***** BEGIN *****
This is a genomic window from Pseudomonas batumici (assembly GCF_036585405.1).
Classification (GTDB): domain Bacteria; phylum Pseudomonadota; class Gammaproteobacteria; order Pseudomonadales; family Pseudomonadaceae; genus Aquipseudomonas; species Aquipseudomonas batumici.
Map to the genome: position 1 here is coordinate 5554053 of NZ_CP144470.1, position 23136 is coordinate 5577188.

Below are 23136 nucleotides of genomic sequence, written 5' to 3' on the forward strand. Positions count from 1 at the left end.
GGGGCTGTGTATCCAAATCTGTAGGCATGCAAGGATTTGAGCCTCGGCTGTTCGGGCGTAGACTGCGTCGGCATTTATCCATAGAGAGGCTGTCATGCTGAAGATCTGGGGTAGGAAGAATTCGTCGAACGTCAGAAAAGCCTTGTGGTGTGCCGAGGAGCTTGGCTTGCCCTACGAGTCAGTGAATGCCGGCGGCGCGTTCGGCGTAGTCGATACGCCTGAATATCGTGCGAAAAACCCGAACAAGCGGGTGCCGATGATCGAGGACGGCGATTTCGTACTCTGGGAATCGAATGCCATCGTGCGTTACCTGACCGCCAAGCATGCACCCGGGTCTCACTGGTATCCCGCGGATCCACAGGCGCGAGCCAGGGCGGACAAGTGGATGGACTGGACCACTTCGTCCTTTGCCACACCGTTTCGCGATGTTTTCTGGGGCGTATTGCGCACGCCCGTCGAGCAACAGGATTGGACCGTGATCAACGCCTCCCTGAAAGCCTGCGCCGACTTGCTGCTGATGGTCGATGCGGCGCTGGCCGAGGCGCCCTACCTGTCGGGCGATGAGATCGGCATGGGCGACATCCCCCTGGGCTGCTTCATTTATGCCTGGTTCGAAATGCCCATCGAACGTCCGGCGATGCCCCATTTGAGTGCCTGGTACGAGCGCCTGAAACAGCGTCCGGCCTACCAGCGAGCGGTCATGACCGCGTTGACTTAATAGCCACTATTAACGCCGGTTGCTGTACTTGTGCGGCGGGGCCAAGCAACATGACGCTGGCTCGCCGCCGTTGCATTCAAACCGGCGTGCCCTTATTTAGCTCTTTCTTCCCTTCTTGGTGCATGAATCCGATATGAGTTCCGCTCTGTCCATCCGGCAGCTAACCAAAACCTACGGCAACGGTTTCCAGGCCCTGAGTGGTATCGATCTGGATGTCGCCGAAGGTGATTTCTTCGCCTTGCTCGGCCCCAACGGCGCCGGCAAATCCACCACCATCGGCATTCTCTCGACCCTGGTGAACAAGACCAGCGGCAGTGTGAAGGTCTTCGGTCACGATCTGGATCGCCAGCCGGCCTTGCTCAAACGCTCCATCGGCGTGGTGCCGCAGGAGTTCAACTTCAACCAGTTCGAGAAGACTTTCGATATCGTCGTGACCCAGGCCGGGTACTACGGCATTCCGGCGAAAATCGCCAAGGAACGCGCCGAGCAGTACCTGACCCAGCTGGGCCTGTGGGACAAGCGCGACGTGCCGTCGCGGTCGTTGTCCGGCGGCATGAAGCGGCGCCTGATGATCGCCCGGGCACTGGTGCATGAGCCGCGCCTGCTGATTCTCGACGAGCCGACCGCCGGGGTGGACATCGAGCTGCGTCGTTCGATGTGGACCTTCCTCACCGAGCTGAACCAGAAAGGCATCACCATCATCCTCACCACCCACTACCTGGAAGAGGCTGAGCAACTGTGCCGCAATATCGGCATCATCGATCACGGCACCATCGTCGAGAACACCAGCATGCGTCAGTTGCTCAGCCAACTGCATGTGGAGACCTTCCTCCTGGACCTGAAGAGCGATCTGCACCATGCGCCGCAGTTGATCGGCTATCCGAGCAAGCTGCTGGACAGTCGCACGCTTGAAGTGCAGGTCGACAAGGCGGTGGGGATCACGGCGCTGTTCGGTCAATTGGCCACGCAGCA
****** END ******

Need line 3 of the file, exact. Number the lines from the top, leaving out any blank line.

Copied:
Map to the genome: position 1 here is coordinate 5554053 of NZ_CP144470.1, position 23136 is coordinate 5577188.